Hubbard and another v Scott and others


Reference:
[2011] EWHC 2750 (Ch) (reported at [2012] Wills and Trusts Law Reports 29).

Date:
30th June 2011

Court:
High Court

Comment:

The claimants were beneficiaries under a Will of the deceased, Albert Wiseman, made in 1997. They and their mother were longstanding friends of the deceased, although they had seen less of him in later years In May 2006, when the deceased was 84, a neighbour introduced to the third defendant. She initially worked for him as a cleaner, but then became friendly with him, to such a degree that there was talk of marriage between them. The second defendant, a friend of the third defendant who was an executor, arranged at his request (as she said) for him to attend solicitors to make a new Will. He did so on 5 October 2009, making the third defendant his sole beneficiary. At the time, he was physically frail, but not mentally, and was on the solicitors’ evidence in a jovial mood. He died shortly afterwards, on 16 October. The claimants’ suspicions were aroused, and they claimed that the third defendant had exercised undue influence over the deceased, so that his new Will was invalid (the first defendant was the solicitor executor). Held: There was no presumption of undue influence in the case of testamentary gifts. There had to be positive proof of coercion overpowering the volition of the testator. On the facts, there was no such proof. Indeed, on the facts the making of the new Will had a perfectly rational explanation. The deceased was elderly and lonely. He had no-one else to whom he wished to leave his estate. The third defendant had come into his life, and he had become fond of her. The new Will was entitled to probate.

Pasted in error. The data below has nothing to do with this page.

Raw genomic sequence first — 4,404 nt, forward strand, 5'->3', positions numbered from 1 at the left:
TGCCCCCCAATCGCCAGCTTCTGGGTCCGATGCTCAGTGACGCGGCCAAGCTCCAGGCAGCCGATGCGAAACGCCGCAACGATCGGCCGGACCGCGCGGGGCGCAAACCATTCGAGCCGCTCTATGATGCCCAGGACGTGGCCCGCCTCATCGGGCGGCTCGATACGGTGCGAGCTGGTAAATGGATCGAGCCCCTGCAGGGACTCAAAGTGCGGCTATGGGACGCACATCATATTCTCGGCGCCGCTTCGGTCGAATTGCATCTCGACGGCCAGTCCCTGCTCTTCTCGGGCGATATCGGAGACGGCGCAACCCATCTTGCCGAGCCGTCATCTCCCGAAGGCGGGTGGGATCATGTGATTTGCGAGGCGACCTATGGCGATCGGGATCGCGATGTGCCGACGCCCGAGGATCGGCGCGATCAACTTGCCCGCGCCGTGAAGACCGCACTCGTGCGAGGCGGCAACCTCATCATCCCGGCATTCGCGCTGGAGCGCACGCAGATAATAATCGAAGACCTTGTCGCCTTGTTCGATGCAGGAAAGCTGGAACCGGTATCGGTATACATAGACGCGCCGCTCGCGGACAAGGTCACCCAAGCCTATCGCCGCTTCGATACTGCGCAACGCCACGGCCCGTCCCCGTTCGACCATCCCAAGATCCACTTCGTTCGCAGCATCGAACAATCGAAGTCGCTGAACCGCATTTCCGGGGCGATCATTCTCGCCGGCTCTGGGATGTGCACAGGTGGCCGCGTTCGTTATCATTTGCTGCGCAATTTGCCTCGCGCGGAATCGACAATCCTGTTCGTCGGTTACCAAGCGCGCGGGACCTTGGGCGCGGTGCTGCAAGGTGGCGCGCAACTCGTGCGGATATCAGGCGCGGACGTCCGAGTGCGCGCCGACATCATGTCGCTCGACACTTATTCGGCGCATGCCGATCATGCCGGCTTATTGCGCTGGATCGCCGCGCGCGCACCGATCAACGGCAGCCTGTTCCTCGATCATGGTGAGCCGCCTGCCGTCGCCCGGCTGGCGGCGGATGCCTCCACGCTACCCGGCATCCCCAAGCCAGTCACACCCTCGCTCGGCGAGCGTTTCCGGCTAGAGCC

This case emphasises the basic principle that there are no presumptions of undue influence in probate. In probate, the rules about knowledge and approval cover some of the same ground, but for some reason the claimants (who were advised earlier by counsel other than counsel who represented them at the trial) did not plead them. Even if they had done so, on the facts as found a plea of want of knowledge and approval would have failed likewise. (For want of knowledge and approval, and undue influence in probate, see Williams, Mortimer and Sunnucks on Executors, Administrators and Probate, at 13-22 to 13-56 of the 19th edition, and Theobald on Wills, at 3-015 to 3-033 of the 17th edition).



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